Structure of a hydrogen (cyan and blue atoms) nanobubble in tungsten (gray atoms, partially shown) predicted by the research model.
Credit: HOU Jie A five-year collaborative study by Chinese and Canadian scientists has produced a theoretical model via computer simulation to predict properties of hydrogen nanobubbles in metal.
These hydrogen atoms can be readily trapped inside nanoscale voids ("nanovoids") in metals created either during manufacturing or by neutron irradiation in the fusion reactor.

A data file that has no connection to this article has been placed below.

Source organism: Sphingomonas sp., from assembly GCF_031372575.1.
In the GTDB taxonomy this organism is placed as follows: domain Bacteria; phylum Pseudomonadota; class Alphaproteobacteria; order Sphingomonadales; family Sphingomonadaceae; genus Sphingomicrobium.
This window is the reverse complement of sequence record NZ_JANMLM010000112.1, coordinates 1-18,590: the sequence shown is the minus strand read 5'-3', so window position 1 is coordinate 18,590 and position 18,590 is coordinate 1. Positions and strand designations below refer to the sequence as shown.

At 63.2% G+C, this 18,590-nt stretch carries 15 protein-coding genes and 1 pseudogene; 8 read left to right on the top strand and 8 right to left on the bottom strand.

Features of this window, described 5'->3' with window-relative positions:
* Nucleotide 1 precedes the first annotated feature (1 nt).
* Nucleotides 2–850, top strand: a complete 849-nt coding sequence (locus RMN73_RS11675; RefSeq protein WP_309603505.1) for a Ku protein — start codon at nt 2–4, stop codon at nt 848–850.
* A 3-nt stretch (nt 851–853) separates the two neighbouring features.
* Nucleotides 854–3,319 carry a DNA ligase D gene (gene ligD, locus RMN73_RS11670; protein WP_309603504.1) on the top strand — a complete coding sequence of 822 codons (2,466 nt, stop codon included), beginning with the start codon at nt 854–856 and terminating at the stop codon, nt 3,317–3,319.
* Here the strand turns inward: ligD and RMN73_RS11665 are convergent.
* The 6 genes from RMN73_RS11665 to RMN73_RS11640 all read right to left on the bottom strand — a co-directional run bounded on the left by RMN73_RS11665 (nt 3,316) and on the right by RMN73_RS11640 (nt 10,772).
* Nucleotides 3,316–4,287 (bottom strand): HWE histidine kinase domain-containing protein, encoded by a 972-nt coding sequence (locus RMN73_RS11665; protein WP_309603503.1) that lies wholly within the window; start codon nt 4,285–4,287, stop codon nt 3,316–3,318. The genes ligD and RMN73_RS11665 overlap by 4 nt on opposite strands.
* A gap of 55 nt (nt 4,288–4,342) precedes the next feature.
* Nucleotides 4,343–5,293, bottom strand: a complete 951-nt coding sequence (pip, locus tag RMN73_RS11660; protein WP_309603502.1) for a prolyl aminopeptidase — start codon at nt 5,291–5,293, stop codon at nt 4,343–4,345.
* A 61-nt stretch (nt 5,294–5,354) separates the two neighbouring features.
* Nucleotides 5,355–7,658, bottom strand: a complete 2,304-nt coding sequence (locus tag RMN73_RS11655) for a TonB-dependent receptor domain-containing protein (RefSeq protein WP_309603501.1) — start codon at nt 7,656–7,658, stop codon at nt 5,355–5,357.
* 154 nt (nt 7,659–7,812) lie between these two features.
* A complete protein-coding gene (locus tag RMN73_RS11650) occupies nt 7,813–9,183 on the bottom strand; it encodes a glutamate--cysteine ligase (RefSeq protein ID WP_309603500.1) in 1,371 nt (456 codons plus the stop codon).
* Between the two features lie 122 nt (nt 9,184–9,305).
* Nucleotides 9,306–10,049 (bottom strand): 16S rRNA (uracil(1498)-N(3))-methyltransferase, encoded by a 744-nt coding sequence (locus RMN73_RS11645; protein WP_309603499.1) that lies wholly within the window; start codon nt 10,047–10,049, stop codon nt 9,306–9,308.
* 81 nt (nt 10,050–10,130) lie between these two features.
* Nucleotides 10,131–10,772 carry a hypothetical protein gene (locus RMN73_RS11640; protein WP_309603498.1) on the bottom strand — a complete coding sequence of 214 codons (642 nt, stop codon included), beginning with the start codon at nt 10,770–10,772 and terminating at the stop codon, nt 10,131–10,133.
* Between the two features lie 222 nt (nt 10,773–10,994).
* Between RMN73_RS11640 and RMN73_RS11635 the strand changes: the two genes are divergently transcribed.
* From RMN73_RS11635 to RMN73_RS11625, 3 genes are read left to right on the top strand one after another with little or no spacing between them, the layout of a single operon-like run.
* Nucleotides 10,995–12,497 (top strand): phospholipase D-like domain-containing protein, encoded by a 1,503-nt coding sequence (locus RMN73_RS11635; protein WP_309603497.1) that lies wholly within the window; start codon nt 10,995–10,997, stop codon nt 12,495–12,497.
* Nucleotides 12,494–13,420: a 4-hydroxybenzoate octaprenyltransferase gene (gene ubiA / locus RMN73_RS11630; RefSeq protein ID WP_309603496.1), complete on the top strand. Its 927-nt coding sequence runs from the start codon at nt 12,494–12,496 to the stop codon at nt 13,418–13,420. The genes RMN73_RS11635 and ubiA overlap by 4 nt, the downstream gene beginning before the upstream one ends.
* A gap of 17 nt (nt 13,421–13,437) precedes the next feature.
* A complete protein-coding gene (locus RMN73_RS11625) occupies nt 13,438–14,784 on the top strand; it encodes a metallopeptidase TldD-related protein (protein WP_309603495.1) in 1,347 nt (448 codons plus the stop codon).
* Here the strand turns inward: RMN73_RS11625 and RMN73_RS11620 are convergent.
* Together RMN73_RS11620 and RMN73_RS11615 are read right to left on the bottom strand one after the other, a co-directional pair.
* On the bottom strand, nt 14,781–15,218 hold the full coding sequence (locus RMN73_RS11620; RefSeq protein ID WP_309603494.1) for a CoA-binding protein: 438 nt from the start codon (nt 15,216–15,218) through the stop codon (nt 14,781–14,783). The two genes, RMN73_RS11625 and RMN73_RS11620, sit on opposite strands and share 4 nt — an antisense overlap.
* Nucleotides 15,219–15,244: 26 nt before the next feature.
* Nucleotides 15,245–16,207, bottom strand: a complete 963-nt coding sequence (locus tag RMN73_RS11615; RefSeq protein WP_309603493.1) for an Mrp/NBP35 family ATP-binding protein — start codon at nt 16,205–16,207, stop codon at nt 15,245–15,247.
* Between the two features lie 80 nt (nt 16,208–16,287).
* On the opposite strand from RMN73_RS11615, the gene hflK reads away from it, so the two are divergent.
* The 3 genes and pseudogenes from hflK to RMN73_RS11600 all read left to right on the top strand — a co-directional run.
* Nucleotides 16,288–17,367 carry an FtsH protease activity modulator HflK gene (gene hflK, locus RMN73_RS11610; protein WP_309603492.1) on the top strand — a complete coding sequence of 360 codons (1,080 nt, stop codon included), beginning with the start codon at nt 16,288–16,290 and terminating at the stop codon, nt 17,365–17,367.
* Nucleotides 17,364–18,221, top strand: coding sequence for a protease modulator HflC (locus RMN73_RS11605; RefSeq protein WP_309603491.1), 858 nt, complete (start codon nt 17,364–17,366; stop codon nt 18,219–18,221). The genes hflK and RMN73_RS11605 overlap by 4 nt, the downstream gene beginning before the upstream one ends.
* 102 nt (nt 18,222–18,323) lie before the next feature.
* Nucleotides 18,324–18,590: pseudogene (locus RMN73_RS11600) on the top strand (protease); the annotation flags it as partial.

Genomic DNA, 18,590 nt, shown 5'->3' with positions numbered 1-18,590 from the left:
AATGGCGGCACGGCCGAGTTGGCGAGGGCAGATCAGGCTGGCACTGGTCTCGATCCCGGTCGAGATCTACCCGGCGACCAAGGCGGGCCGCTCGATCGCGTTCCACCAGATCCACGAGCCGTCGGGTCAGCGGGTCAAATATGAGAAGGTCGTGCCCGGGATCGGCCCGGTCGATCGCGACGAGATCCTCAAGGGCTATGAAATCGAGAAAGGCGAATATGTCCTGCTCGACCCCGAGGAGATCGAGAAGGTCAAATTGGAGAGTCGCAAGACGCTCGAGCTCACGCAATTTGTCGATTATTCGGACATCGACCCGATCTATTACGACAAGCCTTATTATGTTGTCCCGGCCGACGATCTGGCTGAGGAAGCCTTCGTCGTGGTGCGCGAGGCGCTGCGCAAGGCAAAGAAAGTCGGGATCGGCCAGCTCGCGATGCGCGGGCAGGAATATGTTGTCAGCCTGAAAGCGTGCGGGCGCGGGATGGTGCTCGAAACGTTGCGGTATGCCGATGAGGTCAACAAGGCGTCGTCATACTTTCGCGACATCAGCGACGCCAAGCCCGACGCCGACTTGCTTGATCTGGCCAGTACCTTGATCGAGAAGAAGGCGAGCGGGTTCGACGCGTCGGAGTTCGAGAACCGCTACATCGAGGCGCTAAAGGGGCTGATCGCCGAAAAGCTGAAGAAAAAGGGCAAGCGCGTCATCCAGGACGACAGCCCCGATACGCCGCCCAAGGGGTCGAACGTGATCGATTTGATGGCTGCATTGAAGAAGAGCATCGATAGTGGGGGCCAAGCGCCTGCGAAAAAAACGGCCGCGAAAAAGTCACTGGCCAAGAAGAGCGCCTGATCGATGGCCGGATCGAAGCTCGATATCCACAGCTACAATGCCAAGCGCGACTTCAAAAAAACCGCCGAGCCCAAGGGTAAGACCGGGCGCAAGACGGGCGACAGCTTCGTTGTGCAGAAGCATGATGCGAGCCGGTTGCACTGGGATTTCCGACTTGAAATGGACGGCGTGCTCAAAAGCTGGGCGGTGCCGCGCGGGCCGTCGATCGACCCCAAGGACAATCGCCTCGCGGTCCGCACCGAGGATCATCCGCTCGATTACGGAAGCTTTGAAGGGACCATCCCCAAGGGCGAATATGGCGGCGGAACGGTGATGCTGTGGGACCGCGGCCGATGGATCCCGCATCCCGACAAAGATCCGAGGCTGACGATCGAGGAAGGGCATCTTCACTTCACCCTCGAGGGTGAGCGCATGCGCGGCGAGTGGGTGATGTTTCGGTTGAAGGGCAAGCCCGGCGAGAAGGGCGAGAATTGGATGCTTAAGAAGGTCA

These nanobubbles get bigger and bigger under internal hydrogen pressure and finally lead to metal failure.
Following these rules, the team created a model that accurately predicts properties of hydrogen nanobubbles and accords well with recent experimental observations.
Just as hydrogen fills nanovoids in metals, this research fills a long-standing void in understanding how hydrogen nanobubbles form in metals.
model of hydrogen trapping and bubbling in nanovoids in bcc metals, Nature Materials (2019).